NEWS | Aug. 18, 2015

Striker Trident (Part 2 of 3): Navy Officers Trade Submarines for Missile Silos

By U.S. Strategic Command Public Affairs

OFFUTT AIR FORCE BASE, Neb. - The first two hand-selected U.S. Navy Submarine Forces (SUBFOR) nuclear engineer-qualified submarine officers began serving multi-year tours with Air Force Global Strike Command (AFGSC) intercontinental ballistic missile (ICBM) units in March as part of a Navy-Air Force nuclear officer exchange program.

The recently-implemented program, called Striker Trident, was designed to promote an expanded view of U.S. Strategic Command’s (USSTRATCOM) strategic deterrence and global strike missions.

U.S. Navy Lt. Randall Hangartner, of the USS Tennessee (SSBN 734), Kings Bay, Georgia, is on a two-year assignment with USSTRATCOM’s Task Force 214, located at F.E. Warren Air Force Base, Wyoming.

“The first officers selected for this program are of the highest caliber from their respective communities,” he said. “I am proud to be counted among them.”

Hangartner said he applied for the program because he wanted to challenge himself and operate outside of his comfort zone.

“Submarines and nuclear power have been my life for almost 18 years,” he said. “It is great to work with a different community and learn something completely different. At the same time, my experiences and knowledge are still applicable and valuable here at TF-214.”

U.S. Navy Lt. Mitchel Normand, who previously served on the USS Alaska (SSBN 732), stationed at Kings Bay, Georgia, is the other Navy officer selected for the initial Striker Trident exchange. He is currently assigned to AFGSC headquarters at Barksdale Air Force Base, Louisiana.

Normand said he made Striker Trident his top assignment preference as soon as he heard about the program because he saw it as a once-in-a-lifetime opportunity.

“I enjoyed the strategic mission while on the USS Alaska and was always curious about the Air Force contribution,” he said. “It is quite an honor to know that the Navy has this much confidence in me to be one of the first people in this position.”

Normand works in AFGSC’s ICBM operations cell and will transfer to the strategic bomber branch after a year. When his time in the exchange program is complete, he will have firsthand experience in all three legs of the nation’s nuclear triad.

Like Normand, Hangartner said he will have acquired real-world experience and professional development in a variety of areas when he departs TF-214. Since arriving at the command, he has been involved in several projects at the action officer level, including an ICBM test launch and various events in direct support of U.S. Air Force Maj. Gen. Jack Weinstein, TF-214 (also known as 20th Air Force) commander.

By fully immersing officers into the day-to-day operations of different legs within the nuclear triad, AFGSC and SUBFOR are on the right path to developing “truly joint” nuclear officers, according to Hangartner. 

Both he and Normand said they believe USSTRATCOM, the Navy and Air Force, and the individuals selected for the program will benefit from the innovative Striker Trident program.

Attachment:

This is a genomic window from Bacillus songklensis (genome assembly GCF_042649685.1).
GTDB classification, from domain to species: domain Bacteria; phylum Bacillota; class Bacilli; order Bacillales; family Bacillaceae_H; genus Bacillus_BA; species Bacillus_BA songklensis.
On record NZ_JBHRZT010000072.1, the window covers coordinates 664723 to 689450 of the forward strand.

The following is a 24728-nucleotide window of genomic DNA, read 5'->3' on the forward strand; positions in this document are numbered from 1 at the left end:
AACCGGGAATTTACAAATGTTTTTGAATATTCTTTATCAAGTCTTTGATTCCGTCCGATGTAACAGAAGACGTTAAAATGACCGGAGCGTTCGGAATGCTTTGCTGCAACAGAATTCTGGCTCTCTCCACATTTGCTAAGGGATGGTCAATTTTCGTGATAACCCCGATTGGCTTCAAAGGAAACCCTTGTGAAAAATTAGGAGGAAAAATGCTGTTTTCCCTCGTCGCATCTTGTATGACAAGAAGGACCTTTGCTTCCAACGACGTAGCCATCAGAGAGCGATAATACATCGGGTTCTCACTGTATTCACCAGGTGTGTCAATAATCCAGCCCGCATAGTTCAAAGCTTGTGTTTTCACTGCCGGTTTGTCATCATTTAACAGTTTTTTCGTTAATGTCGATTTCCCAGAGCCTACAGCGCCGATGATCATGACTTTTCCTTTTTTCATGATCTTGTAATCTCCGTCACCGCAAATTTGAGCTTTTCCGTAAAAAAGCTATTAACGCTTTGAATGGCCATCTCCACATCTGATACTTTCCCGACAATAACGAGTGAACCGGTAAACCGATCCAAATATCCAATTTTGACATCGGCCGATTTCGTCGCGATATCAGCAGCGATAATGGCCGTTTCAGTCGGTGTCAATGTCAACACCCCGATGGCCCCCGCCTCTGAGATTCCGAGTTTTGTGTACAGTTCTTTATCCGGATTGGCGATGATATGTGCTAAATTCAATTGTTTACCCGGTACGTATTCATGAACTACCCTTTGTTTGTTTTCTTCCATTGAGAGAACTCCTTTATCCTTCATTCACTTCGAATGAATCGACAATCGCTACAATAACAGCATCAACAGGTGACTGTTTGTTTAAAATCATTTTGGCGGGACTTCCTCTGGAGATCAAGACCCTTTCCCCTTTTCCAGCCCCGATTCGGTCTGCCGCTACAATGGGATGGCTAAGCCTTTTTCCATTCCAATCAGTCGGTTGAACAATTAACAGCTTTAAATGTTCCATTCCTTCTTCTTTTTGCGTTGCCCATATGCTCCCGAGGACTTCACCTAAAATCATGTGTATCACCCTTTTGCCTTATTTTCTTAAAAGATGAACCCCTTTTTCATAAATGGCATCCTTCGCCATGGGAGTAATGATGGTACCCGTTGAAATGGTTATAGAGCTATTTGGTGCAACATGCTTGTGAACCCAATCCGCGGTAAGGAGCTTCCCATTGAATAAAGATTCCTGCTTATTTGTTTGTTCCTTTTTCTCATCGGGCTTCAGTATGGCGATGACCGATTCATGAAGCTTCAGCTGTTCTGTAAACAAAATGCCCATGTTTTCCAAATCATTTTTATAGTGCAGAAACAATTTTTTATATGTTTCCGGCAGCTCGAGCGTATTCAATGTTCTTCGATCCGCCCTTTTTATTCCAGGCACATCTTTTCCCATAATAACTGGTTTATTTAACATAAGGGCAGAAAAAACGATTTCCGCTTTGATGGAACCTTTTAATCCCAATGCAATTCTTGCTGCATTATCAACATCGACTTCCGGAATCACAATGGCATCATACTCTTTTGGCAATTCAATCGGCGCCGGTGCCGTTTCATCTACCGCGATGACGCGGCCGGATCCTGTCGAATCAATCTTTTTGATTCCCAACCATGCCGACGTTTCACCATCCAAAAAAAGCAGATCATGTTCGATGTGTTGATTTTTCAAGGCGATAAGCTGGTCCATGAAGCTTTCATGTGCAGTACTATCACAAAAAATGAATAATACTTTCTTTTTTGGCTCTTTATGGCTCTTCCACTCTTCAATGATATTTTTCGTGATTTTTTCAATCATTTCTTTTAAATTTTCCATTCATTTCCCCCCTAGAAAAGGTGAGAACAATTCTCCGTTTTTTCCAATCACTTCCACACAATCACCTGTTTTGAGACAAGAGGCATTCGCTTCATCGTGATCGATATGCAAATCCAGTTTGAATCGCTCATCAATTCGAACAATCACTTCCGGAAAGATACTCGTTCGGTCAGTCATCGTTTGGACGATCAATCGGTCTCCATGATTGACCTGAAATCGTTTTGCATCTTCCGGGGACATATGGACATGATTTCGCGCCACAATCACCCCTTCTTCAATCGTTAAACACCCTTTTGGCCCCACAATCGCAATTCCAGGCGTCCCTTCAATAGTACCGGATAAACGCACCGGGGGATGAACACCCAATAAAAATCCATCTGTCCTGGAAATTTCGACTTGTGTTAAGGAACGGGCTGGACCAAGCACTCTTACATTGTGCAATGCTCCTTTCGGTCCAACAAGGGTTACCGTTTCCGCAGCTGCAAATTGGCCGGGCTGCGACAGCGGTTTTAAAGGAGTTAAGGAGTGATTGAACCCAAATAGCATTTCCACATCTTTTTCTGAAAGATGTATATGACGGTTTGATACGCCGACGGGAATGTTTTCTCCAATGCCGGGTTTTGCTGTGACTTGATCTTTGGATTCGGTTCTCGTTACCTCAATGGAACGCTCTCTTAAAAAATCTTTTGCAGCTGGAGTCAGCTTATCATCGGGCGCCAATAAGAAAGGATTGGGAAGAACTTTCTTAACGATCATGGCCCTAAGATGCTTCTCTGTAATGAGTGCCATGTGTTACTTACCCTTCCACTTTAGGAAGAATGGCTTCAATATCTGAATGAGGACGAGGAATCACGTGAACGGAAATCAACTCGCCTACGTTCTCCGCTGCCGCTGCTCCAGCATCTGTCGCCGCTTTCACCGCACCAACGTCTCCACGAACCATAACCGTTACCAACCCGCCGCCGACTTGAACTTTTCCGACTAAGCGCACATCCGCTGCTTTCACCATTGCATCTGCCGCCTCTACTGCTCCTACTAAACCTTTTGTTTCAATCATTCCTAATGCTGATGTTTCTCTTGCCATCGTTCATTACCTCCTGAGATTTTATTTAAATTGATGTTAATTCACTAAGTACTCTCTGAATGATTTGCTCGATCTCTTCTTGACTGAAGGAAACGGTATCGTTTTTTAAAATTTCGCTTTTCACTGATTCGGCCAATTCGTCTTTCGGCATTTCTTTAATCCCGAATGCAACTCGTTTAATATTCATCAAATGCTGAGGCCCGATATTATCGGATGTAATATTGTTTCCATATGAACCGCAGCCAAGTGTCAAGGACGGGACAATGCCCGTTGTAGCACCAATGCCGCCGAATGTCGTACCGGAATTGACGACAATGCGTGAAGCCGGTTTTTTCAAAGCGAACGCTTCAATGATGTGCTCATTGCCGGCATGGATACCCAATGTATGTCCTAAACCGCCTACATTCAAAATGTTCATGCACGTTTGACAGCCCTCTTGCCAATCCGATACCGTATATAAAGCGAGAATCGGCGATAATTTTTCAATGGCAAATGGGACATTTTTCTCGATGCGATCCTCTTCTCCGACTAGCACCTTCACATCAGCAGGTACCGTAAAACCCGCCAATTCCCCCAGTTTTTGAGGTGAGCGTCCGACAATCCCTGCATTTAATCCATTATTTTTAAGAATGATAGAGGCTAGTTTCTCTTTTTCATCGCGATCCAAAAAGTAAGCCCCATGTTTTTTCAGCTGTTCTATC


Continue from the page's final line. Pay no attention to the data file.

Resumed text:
“We’re gaining a unique level of exposure and diverse experience not previously possible within the different branches of the nuclear enterprise,” Hangartner said.

Normand agreed, adding that “commanders will have much more confidence in the decision-making abilities of officers when they have gone through some of the firsthand experiences that Striker Trident officers have.

“I believe that USSTRATCOM will see the benefits in several years when the officers who are in the program now are eligible for leadership positions within the command,” he said.

Both Hangartner and Normand said their integration into the Air Force’s unique culture and operating environments have been fairly smooth, and their new units have welcomed them with open arms.

They also described some of the surprises and lessons learned along the way:

“One of the first things I learned about the Air Force is that traditions and culture have just as much to do with success as rules and regulations, if not more,” Hangartner said. “What surprised me most was the significant effort being put forth -- through the Force Improvement Program (FIP) -- to improve the conditions in which missileers operate.”

The FIP, which began in 2014, is an aggressive, action-oriented Air Force effort with the goal of making rapid and substantial changes to the ICBM mission. The program was designed from the ground up as a field-level initiative to draw on the experiences of airmen at all levels by allowing them to provide open and honest feedback to their leadership through emails and confidential surveys.

Normand said he was surprised by the similarities between the Air Force and Navy. He specifically noted that, like his peers in the submarine community, “everyone here is professional, but also has a sense of humor.

“It is great to see just how much detail and attention all the Airmen give to the weapons and the mission. Just like the Navy, they take pride in their work,” he said.

Normand did, however, point out one distinct difference between ballistic missile submarine and ICBM operations:

“The distance to the missile silos surprised me,” he admitted. “Being on a submarine, we live right next to the weapons; but the men and women working in the missile field drive many hours just to get to their workplace every day. It gives me great appreciation for the work they do.”

Being the first participants in the new, high-profile exchange program has presented unique challenges and opportunities for Normand and Hangartner; and both said they would recommend the program to their peers.

“Striker Trident has been everything I expected and more,” Hangartner said. “My experience so far has been rich with information and exposure; and I would encourage any career-oriented officer to apply for this billet!”